The next major advance was the design and manufacture of basic mixers for mixing and kneading bakery and sweetmeat pastes in 1908. Herbert Johnson, an engineer with the Hobart Manufacturing Company who was watching a baker trying to knead the dough, decided to design a special mixer to help with the process. The end result was the invention of the first base mixer with a high mixing power that could prepare bread dough without the intervention of a hand and using a rotating arm. This device was much-admired in the market.
Despite the successful commercialization of the Hobart mixer, known as the Model H in many bakeries and even US Navy ships, the limited size and weight of the device still made it unusable in personal kitchens. During this period, Hobart focused on the development and production of smaller home mixers.
In an interesting and creative move, prototypes of manufactured products were taken home by the company's senior executives. The purpose of this work was to receive feedback from wives and servants to improve the device and produce an efficient product. "I do not care what you call it, but it is the best Kitchen Aid I have ever used," one of the women who used the prototype reportedly told the company manager. I did". This is how one of the most important brands in the world in the field of kitchen appliances, was born in the name of "KitchenAid"!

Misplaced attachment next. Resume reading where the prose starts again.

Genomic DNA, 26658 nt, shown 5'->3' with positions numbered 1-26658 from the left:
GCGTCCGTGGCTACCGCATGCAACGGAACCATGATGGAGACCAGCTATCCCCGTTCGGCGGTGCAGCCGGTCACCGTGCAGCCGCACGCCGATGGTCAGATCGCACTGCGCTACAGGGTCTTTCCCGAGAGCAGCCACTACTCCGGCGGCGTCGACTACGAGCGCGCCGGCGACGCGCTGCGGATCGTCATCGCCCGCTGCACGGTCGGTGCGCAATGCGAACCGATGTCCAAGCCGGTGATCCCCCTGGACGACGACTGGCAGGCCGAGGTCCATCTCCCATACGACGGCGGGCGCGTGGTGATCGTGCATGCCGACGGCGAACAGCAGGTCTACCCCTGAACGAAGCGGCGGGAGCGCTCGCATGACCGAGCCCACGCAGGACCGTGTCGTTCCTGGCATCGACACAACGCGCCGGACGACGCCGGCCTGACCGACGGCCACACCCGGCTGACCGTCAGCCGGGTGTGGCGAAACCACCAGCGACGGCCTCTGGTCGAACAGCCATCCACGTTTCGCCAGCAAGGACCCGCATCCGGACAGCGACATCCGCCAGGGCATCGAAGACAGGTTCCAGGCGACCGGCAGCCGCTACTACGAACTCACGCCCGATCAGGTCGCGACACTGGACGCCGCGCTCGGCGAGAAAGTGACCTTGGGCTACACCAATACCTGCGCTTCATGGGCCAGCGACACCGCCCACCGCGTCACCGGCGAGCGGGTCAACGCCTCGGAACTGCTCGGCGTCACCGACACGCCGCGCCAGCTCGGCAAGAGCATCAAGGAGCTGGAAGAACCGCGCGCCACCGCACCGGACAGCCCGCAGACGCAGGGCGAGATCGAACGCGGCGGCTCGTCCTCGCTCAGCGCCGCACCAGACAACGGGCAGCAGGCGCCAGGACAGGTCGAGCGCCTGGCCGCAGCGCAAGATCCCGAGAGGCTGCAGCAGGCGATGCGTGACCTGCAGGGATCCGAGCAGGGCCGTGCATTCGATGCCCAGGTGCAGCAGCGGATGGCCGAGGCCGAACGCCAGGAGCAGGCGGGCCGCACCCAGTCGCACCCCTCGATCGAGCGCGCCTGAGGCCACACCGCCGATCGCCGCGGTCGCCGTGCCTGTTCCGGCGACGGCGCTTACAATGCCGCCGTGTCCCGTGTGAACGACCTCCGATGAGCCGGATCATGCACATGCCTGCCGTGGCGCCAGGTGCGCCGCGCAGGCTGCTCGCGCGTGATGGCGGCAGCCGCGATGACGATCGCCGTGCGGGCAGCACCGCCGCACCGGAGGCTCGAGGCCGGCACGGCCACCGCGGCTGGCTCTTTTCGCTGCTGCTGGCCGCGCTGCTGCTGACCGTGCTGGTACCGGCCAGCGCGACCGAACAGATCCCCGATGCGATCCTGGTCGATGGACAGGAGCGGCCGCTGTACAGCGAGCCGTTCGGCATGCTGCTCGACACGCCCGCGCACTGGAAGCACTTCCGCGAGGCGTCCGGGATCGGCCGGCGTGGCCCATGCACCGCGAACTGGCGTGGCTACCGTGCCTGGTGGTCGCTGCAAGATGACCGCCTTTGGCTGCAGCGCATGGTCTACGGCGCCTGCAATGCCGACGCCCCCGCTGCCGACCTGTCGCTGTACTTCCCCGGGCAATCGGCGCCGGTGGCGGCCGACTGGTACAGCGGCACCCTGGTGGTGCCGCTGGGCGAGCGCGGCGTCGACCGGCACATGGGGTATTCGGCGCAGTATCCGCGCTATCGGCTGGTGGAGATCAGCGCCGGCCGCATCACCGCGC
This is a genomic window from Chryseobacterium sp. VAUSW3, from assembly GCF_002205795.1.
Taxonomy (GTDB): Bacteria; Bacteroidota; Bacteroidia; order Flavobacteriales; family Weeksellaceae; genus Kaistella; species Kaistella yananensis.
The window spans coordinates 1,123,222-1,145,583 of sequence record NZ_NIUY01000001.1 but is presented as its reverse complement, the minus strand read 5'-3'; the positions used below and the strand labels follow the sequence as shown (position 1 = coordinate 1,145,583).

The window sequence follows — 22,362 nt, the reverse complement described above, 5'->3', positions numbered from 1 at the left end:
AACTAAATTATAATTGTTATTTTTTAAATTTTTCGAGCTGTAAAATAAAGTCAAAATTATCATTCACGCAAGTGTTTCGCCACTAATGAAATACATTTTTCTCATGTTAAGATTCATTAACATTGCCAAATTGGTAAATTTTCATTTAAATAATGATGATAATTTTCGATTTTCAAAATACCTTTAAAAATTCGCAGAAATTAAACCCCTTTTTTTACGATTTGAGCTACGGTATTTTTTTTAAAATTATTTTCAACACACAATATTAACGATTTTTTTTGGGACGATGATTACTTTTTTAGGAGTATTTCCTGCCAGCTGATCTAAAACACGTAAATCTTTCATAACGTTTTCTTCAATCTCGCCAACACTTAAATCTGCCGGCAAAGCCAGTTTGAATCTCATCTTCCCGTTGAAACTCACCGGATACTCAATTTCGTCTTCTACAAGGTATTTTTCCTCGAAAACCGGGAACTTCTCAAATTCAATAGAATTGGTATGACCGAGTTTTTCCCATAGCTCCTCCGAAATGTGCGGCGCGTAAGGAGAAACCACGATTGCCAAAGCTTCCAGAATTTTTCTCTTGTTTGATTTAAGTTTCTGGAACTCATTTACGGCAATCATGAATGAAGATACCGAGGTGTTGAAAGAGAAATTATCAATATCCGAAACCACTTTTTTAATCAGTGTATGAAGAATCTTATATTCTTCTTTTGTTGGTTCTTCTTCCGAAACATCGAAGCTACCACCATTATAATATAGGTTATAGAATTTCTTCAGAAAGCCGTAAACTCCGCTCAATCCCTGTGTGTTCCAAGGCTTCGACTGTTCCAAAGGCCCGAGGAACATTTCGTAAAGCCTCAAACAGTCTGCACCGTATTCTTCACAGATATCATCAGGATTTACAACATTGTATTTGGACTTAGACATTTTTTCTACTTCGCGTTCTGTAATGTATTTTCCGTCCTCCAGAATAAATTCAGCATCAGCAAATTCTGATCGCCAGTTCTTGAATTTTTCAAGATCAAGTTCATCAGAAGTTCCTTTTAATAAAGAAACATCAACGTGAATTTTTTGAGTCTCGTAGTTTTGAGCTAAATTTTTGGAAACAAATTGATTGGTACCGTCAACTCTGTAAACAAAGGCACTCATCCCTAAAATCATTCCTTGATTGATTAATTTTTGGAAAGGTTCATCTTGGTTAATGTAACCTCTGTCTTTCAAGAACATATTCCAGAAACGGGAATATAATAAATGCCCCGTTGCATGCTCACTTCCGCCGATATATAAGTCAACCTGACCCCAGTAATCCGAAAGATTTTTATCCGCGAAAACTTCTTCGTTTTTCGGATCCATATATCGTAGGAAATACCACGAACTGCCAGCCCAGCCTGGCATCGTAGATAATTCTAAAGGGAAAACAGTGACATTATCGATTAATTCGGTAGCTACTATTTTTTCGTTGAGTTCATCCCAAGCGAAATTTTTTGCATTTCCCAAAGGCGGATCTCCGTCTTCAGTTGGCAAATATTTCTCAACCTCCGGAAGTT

Hobart introduced its first home mixer in 1919 under the same name. In the beginning, product design was a bit bulky, and due to the relatively low production volume, the price was high. House-to-house marketing and efforts to persuade housewives to use this mixer gradually overcame the problems, and the mixer practically became a common standard in American kitchens.
It should be noted that this mixer did not bear much resemblance to its current shiny and powerful equivalents, and this led to the hiring of a famous industrial designer named Egmont Ahren to transform the product. His innovative modifications, in addition to making the device lighter and smaller in size, reduced also the cost of the product.
In the years that followed, there was extreme competition for the development and design of electric stirrers, with Sunbeam snatching the lead from competitors with a device called the Mixmaster, the brainchild of innovative inventor Ivan Jepson.
In connection with the development and evolution of electric stirrers, we should also refer to a pioneering inventor named Lillian Moller Gilbreth. She was a mother of 12 children and a brilliant engineer in the field of ergonomics and innovative product design who, based on her personal life experiences, introduced two interesting ideas to facilitate kitchen work, especially for the disabled and the visually impaired. His first invention was to design a petal-shaped trash can to facilitate the opening of the door without the need for a hand.
Another invention was an efficient home electric mixer that was able to compete with some of the famous brands of the time. Gilbert is the first female member of the National Academy of Engineering and the designer of the Home and Kitchen Disability Efficiency Program.